The leaders of tomorrow are in the bands and orchestras of America today. We all know there’s something about music that opens up the creative mind. This combined with the leadership experiences music organizations offer creates a huge developmental influence impacting students well beyond their high school years.
In a multi-year, multi-university study of leadership involving over 50,000 college students from 52 different campuses, researchers found that pre-college experiences “predicted most of the variance in college leadership outcomes.”1
That kind of pre-college influence demands that we intentionally consider the kind of influence we have on a student’s leadership identity development. Do we just pick leaders and expect them to lead? Are previous student leaders leaving a positive legacy? What kind of example are we setting with what we do vs. what we believe? Are we “walking the talk” when it comes to preparing, nurturing and growing more students into student leaders, or do we artificially limit it to one or two students per section?
What do YOU believe? Now it’s your turn to share what you believe student leadership development needs to be. Click "Read more" to share your thoughts in the comments box about how student leaders need to be better prepared to help make things happen. If we select your comments to post online, as a “thank you for sharing,” we’ll make sure you receive a PDF discussion starter guide–based on this article– that you can use with your students.
1 Dugan, J.P., & Komives, S.R. (2007). Developing leadership capacity in college students: Findings from a national study. A Report from the Multi-Institutional Study of Leadership. College Park, MD: National Clearinghouse for Leadership Programs. Fran Kick has been KICKin’ IT IN with Music for All since 1990 as both a speaker and clinician for students and directors.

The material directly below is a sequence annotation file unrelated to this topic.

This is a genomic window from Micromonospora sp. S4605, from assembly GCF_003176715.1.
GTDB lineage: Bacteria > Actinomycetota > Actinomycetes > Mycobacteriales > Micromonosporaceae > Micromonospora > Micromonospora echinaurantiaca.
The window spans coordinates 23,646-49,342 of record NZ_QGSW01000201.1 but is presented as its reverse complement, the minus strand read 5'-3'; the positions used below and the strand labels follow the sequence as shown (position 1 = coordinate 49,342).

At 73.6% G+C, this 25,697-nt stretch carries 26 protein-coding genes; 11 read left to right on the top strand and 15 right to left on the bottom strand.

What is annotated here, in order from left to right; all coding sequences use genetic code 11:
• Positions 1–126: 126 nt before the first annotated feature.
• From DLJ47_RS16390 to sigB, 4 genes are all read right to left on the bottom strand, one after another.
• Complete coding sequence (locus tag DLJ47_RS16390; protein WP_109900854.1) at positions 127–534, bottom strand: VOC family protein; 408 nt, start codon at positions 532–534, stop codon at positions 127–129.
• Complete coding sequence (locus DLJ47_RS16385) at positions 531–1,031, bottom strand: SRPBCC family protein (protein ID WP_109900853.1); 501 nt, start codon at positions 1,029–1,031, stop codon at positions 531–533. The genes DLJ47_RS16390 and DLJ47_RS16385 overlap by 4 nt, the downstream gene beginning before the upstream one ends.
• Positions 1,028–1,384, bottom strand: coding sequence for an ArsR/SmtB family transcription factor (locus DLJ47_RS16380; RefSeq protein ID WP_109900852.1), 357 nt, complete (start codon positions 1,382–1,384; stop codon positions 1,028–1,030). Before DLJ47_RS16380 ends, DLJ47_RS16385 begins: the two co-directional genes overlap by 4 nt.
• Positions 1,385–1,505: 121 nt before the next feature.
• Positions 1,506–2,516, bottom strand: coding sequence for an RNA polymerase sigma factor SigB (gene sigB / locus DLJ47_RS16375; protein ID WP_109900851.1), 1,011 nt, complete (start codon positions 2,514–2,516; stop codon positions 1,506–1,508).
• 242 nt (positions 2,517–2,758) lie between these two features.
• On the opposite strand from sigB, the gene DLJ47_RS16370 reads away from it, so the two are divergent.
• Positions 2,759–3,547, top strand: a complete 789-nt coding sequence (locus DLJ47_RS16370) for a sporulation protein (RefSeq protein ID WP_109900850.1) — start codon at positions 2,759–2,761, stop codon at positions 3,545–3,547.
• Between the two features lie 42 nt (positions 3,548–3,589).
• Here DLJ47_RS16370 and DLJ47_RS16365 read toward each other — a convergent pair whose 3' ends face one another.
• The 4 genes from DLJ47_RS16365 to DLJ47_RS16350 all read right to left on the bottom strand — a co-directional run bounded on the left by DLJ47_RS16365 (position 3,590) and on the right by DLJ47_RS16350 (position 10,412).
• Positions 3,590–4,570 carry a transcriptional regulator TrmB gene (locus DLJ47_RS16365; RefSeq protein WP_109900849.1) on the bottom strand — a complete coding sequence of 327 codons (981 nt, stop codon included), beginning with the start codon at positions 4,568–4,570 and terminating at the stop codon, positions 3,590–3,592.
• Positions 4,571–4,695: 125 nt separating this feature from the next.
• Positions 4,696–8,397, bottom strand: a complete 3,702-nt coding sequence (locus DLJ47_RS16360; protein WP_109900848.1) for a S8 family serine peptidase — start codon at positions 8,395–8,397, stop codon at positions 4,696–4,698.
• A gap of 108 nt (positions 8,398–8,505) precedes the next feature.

Here's a nice story about Music for All's long-time friends Bob and Donna Buckner and the Western Carolina University Pride of the Mountains marching band in the Rose Parade, from the Ashville Citizen-Times. Congrats to WCU and all of the bands in the Rose Parade New Year's Day...we'll be watching and cheering! (Check out the list of bands.)
How MFA Summer Symposium students and teachers helped unlock a five-year-old’s potential
Tommy Telgenhoff’s mother, Toni Telgenhoff-Garmer, shared this story with us as thanks for the impact MFA and the 2009 Summer Symposium staff and campers had on her little boy:
This summer, when I took my 5-year-old son to watch drummers practice during Music for All’s Summer Symposium at Illinois State University, he took a liking to the drum majors. He watched a small group of them from the sidelines and practiced saluting and marching along with them. Soon, their director approached Tommy and invited him to watch the entire group rehearse on the field the next day.
Tommy woke up the following day eager to start off. To our surprise, the head director, George Parks greeted us and asked if Tommy would like to tell the 560 campers what he wanted to be when he grew up. Tommy raced to the podium with George and told the kids that his name was Tommy and he wanted to be a drum major when he grew up. The kids cheered. Tommy ran back over to us, all smiles. This was the start of something awesome! Tommy marched on the sidelines all day long, watching the kids and practicing his salute.
When he returned the next day he was greeted by smiles, hugs, and high fives. This continued throughout the week. Tommy called out commands to the entire drum major group. Campers and staff had pictures taken with him. He was walking around, full of pride, saluting everyone. All week long he had the most incredible smile on his face. George made him an “honorary vet” and gave him a vet pin, t-shirt and certificate. Tommy was even included in the group picture and brought onto the field in front of everyone at their final performance.